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Rogen moraine

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Rogen moraine

Lake Rogen, Sweden as seen from the north. The forested ridges in the lake are 'Rogen moraines' of which this is the type location

A Rogen moraine (also called ribbed moraine) is a subglacially (i.e. under a glacier or ice sheet) formed type of moraine landform,[1] that mainly occurs in Fennoscandia,[1] Scotland,[2] Ireland[3] and Canada.[1][4] They cover large areas that have been covered by ice, and occur mostly in what is believed to have been the central areas of the ice sheets.[3] Rogen moraines are named after Lake Rogen[5] in Härjedalen, Sweden, the landform's type locality. Rogen Nature Reserve serves to protect the unusual area.

The landform occurs in groups that are often closely and regularly spaced.[1] They consist of glacial drift, with till being the most common constituent.[1] The individual moraines are large, wavy ridges orientated transverse to ice flow.[3] Drumlins are often found in close proximity of Rogen moraines, and are often interpreted to be formed at the same time as the Rogen moraines.[1] Although Rogen moraines can span a large range of sizes,[3] the most common distribution seems to be 10–30 metres high, 150–300 metres wide and 300-1,200 metres long.[1]

The exact mechanics of Rogen moraine formation are not known, but since the 1970s, several theories on the formation have been proposed:[2]

  • Megaripples eroded in the basal ice fill during subglacial outburst floods.[6]
  • Already existing landforms, such as drumlins and flutes[7] or marginal moraines[5] are reshaped due to a ~90° change in the direction of the ice flow.[5][7]
  • Debris-rich basal ice or pre-existing sediments are sheared and stacked, or folded during compressive ice flow.[8]
  • Sediment sheets become fractured and extended during a transition of the overlying glacier from being cold based ice to warm based.[1]

However, it has been suggested that, due to the diversity of morphological characteristics displayed by Rogen moraine, different processes might be able to create the landform.[3] This means that all four of the processes mentioned above might be correct. The different theories that proposed a formation near or at the glacial margin have largely been abandoned.[1] Some of these theories proposed that Rogen moraines had an origin as a series of end moraines, that they formed in association with calving ice termini in glacial lakes, or that Rogen moraines formed in dead-ice, where supraglacial material fell down into crevasses in the ice.[1]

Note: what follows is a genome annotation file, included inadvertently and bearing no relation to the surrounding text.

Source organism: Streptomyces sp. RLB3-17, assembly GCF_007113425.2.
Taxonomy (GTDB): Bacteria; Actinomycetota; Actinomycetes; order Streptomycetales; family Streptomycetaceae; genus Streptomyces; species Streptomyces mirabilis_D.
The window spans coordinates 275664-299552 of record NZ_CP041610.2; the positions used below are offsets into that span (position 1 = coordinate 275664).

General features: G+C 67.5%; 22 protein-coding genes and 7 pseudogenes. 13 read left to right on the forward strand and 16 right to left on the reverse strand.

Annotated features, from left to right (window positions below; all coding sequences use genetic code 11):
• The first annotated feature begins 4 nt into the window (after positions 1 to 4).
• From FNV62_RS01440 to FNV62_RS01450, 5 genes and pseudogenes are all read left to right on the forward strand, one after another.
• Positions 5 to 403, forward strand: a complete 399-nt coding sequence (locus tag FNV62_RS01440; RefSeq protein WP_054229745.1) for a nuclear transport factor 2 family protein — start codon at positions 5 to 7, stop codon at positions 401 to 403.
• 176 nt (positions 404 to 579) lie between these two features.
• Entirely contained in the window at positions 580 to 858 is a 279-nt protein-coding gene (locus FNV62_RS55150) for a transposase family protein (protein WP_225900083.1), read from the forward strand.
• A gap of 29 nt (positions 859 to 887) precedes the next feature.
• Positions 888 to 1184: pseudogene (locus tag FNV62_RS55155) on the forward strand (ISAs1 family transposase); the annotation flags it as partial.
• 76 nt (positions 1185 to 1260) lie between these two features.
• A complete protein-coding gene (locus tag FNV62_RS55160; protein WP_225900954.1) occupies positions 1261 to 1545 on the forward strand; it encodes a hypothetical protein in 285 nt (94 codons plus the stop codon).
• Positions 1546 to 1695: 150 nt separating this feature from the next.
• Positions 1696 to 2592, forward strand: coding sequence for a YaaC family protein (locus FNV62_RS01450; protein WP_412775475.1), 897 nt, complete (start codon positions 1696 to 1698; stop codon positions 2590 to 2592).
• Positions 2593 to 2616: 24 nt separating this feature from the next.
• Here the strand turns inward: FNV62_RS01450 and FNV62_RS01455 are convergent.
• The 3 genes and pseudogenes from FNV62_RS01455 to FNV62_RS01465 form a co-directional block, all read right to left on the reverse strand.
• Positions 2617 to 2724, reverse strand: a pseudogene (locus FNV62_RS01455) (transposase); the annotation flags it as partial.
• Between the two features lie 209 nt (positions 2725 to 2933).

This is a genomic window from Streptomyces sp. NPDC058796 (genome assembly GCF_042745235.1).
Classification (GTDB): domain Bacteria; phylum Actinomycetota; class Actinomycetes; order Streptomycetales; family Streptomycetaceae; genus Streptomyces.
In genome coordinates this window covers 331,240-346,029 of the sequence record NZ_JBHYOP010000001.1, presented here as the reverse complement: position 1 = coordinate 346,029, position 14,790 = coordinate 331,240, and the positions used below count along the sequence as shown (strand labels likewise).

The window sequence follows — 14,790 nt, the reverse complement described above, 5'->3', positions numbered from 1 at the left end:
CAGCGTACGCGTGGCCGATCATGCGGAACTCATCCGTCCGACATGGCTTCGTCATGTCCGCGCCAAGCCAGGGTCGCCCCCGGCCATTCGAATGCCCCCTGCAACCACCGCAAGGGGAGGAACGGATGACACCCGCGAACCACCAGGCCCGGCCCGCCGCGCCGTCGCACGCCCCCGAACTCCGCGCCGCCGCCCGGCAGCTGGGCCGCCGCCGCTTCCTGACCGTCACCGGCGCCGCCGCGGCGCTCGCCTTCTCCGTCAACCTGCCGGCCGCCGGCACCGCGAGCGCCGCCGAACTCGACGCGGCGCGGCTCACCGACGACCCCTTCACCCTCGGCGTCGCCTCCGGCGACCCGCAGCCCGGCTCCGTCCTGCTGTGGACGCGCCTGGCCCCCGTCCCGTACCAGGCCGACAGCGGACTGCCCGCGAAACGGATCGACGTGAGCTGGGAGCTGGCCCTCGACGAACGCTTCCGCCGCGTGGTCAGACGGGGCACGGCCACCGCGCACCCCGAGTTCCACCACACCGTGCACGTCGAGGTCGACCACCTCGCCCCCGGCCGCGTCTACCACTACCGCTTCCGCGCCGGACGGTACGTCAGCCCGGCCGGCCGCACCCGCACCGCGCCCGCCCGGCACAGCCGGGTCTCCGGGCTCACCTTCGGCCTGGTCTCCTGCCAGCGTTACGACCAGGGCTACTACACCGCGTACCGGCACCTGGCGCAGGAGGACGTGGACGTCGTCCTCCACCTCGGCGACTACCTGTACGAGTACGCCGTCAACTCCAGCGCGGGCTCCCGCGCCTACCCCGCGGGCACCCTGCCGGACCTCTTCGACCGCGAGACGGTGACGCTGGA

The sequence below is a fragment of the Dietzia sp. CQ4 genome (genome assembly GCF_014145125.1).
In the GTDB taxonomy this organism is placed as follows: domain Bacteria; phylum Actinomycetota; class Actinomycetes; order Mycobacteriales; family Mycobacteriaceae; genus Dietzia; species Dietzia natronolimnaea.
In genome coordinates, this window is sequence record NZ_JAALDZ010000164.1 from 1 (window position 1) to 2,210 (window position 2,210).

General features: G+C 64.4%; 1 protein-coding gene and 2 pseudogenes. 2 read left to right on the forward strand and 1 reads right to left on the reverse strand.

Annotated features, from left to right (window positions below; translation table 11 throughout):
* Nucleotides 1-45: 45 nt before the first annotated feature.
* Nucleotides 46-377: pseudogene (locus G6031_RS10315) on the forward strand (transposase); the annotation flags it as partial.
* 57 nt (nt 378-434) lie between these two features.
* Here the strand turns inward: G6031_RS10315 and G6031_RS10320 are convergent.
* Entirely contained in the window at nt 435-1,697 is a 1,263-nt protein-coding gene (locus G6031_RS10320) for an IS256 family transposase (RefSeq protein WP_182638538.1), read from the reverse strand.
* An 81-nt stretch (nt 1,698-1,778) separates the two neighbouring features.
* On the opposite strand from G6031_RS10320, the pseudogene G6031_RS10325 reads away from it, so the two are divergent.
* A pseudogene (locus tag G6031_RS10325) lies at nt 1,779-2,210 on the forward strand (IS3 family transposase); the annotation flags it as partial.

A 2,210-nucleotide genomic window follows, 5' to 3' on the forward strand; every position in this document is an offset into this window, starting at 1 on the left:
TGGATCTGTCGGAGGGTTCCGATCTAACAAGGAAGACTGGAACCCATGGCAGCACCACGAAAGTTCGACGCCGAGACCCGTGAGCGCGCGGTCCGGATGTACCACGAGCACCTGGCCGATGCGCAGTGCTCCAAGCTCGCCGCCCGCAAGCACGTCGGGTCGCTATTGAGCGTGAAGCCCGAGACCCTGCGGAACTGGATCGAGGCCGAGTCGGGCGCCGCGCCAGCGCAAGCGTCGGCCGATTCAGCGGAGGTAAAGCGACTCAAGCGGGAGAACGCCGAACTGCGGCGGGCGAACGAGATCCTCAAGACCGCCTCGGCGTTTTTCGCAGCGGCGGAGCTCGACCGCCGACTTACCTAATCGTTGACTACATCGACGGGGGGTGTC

See also


  1. ^ a b c d e f g h i j Hättestrand, C. & Kleman, J., 1999. Ribbed moraine formation. Quaternary Science Reviews, 18:43-61
  2. ^ a b Finlayson, A. G. & Bradwell, T., 2008. Morphological characteristics, formation and glaciological significance of Rogen moraine in northern Scotland. Geomorphology, 101:607-617
  3. ^ a b c d e Dunlop, P. & Clark, C. D., 2006. The morphological characteristics of ribbed moraine. Quaternary Science Reviews, 25:1668-1691
  4. ^ Marich, A., Batterson, M. & Bell, T., 2005. The morphology and sedimentological analyses of Rogen moraines, central Avalon Peninsula, Newfoundland. Current Research, Newfoundland and Labrador Department of Natural Resources, Geological Survey, Report, 05-1:1-14
  5. ^ a b c Möller, P., 2006. Rogen moraine: an example of glacial re-shaping of pre-existing landforms. Quaternary Science Reviews, 25:362-389
  6. ^ Fisher, T. G. & Shaw, J., 1992. A depositional model for Rogen moraine, with examples from the Avalon Peninsula, Newfoundland. Canadian Journal of Earth Sciences, 29:669-686
  7. ^ a b Boulton, G. S., 1987. A theory of drumlin formation by subglacial deformation. In: Menzies, J. & Rose, J. (Eds.), Drumlin Symposium, Balkema, Rotterdam, The Netherlands, pp. 25-80
  8. ^ Lindén, M., Möller, P. & Adrielsson, L., 2008. Ribbed moraine formed by subglacial folding, thrust stacking and lee-side cavity infill. Boreas, 37:102-131

External links

  • Scientific paper about ribbed moraines (Marich et al., 2005)
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